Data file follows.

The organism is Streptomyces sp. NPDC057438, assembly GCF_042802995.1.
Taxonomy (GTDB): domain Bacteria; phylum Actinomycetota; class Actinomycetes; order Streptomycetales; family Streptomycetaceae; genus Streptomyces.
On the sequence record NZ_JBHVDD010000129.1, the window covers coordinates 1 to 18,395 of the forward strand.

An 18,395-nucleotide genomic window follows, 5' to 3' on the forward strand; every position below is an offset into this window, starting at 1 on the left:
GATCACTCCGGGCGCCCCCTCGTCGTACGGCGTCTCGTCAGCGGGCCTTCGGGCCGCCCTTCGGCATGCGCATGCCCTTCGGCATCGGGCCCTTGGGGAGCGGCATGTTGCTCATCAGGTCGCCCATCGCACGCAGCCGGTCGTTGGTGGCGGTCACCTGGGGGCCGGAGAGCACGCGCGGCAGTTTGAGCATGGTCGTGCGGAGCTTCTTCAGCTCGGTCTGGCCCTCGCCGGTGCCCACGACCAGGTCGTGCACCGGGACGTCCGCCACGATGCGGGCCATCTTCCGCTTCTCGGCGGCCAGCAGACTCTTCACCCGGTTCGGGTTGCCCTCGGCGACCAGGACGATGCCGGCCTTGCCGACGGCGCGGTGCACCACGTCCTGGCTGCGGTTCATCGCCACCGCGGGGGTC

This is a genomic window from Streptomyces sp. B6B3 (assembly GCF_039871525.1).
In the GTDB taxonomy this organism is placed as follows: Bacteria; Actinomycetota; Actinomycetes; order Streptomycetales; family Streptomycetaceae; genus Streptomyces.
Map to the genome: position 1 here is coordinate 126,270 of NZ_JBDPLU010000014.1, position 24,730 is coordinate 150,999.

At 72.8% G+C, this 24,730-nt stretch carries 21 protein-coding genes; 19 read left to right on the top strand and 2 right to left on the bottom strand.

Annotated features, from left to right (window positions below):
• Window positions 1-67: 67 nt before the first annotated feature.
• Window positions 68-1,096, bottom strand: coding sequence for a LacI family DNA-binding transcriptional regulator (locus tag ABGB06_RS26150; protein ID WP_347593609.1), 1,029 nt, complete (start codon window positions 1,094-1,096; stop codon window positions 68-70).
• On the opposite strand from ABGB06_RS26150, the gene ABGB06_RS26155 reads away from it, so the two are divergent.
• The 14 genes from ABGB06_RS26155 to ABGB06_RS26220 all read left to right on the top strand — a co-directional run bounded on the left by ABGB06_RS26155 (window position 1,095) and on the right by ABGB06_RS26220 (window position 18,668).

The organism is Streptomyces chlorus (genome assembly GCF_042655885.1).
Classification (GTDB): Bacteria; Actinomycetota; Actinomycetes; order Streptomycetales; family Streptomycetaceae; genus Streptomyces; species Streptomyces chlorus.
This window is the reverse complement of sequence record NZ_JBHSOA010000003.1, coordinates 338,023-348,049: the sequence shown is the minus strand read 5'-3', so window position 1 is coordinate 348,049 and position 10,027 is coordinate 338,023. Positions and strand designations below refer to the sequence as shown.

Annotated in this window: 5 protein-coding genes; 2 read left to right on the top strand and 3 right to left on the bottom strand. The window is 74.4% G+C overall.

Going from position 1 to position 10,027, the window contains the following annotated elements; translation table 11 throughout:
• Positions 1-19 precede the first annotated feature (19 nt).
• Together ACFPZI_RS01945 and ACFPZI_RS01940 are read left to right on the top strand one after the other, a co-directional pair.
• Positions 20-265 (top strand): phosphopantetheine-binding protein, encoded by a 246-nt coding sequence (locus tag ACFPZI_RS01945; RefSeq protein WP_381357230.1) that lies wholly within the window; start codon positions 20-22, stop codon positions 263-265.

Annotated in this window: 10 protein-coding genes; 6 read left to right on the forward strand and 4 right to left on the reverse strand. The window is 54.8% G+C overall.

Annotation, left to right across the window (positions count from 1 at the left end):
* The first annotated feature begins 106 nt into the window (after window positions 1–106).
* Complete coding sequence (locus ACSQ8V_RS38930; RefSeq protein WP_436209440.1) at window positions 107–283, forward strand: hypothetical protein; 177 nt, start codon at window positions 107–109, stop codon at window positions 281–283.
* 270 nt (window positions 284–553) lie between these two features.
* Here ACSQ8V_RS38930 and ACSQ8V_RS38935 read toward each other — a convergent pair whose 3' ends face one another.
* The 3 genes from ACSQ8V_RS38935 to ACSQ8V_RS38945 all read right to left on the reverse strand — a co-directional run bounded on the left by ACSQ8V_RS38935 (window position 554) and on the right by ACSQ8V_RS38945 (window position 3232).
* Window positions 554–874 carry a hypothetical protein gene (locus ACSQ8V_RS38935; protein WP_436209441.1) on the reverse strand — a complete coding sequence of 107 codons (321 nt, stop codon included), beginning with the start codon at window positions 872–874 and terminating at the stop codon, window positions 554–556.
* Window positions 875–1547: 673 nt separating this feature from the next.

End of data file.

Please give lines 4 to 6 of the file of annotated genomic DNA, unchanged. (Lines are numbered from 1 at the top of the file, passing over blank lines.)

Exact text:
An 18,395-nucleotide genomic window follows, 5' to 3' on the forward strand; every position below is an offset into this window, starting at 1 on the left:
GATCACTCCGGGCGCCCCCTCGTCGTACGGCGTCTCGTCAGCGGGCCTTCGGGCCGCCCTTCGGCATGCGCATGCCCTTCGGCATCGGGCCCTTGGGGAGCGGCATGTTGCTCATCAGGTCGCCCATCGCACGCAGCCGGTCGTTGGTGGCGGTCACCTGGGGGCCGGAGAGCACGCGCGGCAGTTTGAGCATGGTCGTGCGGAGCTTCTTCAGCTCGGTCTGGCCCTCGCCGGTGCCCACGACCAGGTCGTGCACCGGGACGTCCGCCACGATGCGGGCCATCTTCCGCTTCTCGGCGGCCAGCAGACTCTTCACCCGGTTCGGGTTGCCCTCGGCGACCAGGACGATGCCGGCCTTGCCGACGGCGCGGTGCACCACGTCCTGGCTGCGGTTCATCGCCACCGCGGGGGTC

This is a genomic window from Streptomyces sp. B6B3 (assembly GCF_039871525.1).